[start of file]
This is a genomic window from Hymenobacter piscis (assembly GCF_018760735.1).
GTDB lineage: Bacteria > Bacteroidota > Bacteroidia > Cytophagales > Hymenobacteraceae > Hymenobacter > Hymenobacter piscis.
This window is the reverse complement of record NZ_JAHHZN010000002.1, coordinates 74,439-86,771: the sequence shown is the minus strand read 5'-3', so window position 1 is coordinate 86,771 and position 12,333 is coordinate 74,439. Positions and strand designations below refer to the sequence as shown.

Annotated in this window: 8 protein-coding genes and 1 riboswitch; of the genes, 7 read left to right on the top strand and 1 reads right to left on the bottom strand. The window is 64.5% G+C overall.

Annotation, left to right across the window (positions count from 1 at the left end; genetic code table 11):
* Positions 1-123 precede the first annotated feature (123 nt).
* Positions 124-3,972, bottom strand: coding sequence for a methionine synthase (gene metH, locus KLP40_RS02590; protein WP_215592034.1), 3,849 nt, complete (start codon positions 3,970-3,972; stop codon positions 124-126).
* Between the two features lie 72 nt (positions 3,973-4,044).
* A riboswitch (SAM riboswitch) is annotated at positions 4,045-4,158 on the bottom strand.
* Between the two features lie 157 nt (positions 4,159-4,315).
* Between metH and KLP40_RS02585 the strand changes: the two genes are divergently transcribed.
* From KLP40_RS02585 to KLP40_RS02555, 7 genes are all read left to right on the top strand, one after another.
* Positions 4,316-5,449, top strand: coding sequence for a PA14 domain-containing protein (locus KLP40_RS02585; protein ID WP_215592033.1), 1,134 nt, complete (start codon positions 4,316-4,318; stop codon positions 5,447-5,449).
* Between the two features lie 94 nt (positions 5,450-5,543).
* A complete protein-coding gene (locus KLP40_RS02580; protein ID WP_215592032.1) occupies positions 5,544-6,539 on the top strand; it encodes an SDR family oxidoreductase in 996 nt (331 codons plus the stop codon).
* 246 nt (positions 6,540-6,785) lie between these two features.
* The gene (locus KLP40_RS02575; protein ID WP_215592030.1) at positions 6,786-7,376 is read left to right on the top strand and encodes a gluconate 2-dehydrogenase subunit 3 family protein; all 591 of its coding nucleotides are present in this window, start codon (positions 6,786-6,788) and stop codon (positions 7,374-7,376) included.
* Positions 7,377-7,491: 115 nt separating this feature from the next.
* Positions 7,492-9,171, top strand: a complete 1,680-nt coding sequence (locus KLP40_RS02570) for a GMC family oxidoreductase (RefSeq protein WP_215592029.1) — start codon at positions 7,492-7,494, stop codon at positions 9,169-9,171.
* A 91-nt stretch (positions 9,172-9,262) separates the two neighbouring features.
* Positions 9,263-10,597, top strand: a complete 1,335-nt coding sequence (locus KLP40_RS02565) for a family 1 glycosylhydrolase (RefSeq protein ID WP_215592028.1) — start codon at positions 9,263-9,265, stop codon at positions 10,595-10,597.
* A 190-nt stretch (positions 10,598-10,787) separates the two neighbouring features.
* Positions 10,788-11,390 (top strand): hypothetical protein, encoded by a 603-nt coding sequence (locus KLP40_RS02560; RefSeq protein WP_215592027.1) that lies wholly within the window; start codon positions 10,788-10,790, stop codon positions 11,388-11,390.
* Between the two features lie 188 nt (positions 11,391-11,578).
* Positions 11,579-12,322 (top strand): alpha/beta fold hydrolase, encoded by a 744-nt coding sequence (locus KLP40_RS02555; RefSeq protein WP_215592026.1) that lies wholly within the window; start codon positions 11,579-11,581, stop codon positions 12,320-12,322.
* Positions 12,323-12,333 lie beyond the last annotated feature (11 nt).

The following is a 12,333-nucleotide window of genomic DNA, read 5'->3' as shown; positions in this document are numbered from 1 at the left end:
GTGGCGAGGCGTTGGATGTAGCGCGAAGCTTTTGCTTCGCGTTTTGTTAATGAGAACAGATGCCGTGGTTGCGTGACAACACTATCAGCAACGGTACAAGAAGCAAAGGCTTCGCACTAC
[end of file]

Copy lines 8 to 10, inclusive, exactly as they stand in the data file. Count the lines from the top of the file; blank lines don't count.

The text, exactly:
* Between the two features lie 72 nt (positions 3,973-4,044).
* A riboswitch (SAM riboswitch) is annotated at positions 4,045-4,158 on the bottom strand.
* Between the two features lie 157 nt (positions 4,159-4,315).